Embodied Spaces, Embodied Minds

embodied minds

The Oxford Comparative Criticism and Translation programme are hosting a seminar on Embodied Spaces, Embodied Minds with Richard Walsh (University of York) and Tim Chesters (University of Cambridge). The seminar will be chaired by Ben Morgan(University of Oxford).

* Please note the change of time from 4.30pm start to 5.00pm *

The seminar will explore the rich interplay between the rhetorical details of literary texts and the way they draw on and appeal to our embodied experience beyond literature. Texts discussed range from Rabelais and Robbe-Grillet to Kenneth Grahame’s Wind in the Willows.

Richard Walsh (York): “Beyond Fictional Worlds: Narrative and Spatial Cognition in Robbe-Grillet's Jealousy"

This paper argues that the reading of fiction does not involve the inference of a fictional world. The fictive text primarily cues our narrative sense-making, which functions interdependently with other modes of cognition, including spatial modelling, within the bounds of interpretative criteria of relevance. The argument is pursued in relation to Alain Robbe-Grillet’s La Jalousie (1957), which invites spatial interpretation in great detail, but also shows that accepting the invitation, far from supplying a basis for imaginative engagement with the novel, obscures its fictive rhetoric.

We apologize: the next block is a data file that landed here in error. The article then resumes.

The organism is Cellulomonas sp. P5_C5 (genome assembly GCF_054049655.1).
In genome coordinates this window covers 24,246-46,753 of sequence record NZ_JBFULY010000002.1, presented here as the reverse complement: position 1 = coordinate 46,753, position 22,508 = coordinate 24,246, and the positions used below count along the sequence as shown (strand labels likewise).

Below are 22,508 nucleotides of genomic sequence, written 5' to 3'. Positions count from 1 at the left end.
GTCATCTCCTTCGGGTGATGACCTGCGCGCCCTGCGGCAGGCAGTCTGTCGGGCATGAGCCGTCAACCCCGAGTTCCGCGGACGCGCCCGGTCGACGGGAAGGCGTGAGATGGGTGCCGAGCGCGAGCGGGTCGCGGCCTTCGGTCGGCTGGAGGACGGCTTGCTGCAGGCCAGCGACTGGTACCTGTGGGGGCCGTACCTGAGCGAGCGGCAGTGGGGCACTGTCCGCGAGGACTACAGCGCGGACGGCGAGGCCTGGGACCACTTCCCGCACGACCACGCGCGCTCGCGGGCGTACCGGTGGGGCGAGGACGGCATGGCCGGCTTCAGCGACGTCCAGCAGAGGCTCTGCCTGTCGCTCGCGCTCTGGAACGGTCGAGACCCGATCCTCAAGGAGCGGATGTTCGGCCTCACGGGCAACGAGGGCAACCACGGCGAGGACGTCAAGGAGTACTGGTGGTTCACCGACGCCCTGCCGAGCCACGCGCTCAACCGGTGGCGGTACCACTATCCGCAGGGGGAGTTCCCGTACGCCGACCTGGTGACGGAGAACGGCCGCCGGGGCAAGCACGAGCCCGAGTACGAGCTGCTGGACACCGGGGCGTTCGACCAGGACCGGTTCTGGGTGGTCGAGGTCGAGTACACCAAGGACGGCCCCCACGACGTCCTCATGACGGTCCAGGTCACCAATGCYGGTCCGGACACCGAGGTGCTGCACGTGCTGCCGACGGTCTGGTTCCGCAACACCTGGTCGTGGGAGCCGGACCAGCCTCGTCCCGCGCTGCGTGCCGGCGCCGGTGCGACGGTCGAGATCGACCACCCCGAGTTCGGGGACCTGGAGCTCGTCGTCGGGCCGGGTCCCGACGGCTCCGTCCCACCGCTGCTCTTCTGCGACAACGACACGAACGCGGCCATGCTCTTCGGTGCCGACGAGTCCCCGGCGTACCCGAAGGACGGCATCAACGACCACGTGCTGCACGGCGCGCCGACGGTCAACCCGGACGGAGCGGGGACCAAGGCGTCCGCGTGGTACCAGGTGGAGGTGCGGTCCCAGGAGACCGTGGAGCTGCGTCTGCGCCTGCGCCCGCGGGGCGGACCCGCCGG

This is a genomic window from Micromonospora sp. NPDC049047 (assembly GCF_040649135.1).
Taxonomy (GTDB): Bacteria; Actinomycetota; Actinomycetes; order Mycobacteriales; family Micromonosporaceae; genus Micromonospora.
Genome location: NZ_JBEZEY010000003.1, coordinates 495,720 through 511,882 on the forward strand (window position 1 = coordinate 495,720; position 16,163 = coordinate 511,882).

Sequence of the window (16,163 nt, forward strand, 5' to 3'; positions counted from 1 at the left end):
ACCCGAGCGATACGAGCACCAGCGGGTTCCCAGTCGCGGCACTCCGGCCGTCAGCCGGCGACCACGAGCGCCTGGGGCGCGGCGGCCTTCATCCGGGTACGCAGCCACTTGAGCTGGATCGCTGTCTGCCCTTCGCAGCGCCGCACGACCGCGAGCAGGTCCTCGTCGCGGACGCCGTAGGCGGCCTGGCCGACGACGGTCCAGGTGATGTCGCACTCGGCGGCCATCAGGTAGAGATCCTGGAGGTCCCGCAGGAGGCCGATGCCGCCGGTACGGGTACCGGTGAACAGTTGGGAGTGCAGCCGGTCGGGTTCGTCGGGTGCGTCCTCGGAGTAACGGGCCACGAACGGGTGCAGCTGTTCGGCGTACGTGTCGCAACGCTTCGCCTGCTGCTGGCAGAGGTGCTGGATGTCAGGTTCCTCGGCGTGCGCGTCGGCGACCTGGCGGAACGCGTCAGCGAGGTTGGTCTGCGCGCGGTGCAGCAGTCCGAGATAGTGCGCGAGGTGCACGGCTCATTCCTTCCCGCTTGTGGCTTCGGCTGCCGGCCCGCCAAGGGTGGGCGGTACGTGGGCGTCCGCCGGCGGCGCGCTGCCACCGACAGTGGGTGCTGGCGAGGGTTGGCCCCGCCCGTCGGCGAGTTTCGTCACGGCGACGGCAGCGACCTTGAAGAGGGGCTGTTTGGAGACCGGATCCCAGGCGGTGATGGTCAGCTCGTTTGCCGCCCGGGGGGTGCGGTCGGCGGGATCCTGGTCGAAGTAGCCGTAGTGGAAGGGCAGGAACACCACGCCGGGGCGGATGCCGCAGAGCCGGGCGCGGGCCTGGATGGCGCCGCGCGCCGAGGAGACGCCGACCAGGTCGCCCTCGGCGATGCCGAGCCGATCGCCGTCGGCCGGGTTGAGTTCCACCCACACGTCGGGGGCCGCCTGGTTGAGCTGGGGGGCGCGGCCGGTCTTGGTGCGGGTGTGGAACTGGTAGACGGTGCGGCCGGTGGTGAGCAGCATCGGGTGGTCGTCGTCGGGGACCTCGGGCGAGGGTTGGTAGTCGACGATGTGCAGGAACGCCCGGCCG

Tim Chesters (Cambridge):“Skittling and Scrooging: Perspectives on Embodied Cognition"

This paper will discuss mindreading and embodiment in two literary episodes: the celebrated storm scene in Rabelais’s Fourth Book (1552), and the opening chapter of Kenneth Grahame’s Wind in the Willows (1908). Both appear initially to stage mindreading as a phenomenologically immediate experience: I grasp the intentionality of others as a prey animal might a predator’s next move - instantaneously, unreflectively, embodiedly, as an immanent feature of my ecology. Examined most closely, however, this picture becomes more complex: linguistic features such as tense, mood, phonetic patterning, and neologism serve to remind us that the minds of others are often far from self-evident.

See more at the OCCT website.


OCCT is a Divisional research programme supported by TORCH and St Anne's College. Convenors Prof. Matthew Reynolds, Prof. Mohamed-Salah Omri, Prof. Ben Morgan, Dr Sowon Park, Prof. Adriana X. Jacobs, Prof. Patrick McGuinness, Prof. Jane Hiddleston, Dr Xiaofan Amy Li, Dr Valentina Gosetti. Co-ordinator: Dr Eleni Philippou.

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Comparative Criticism and Translation

Contact name: Dr Eleni Philippou
Contact email: comparative.criticism@st-annes.ox.ac.uk
Audience: Open to all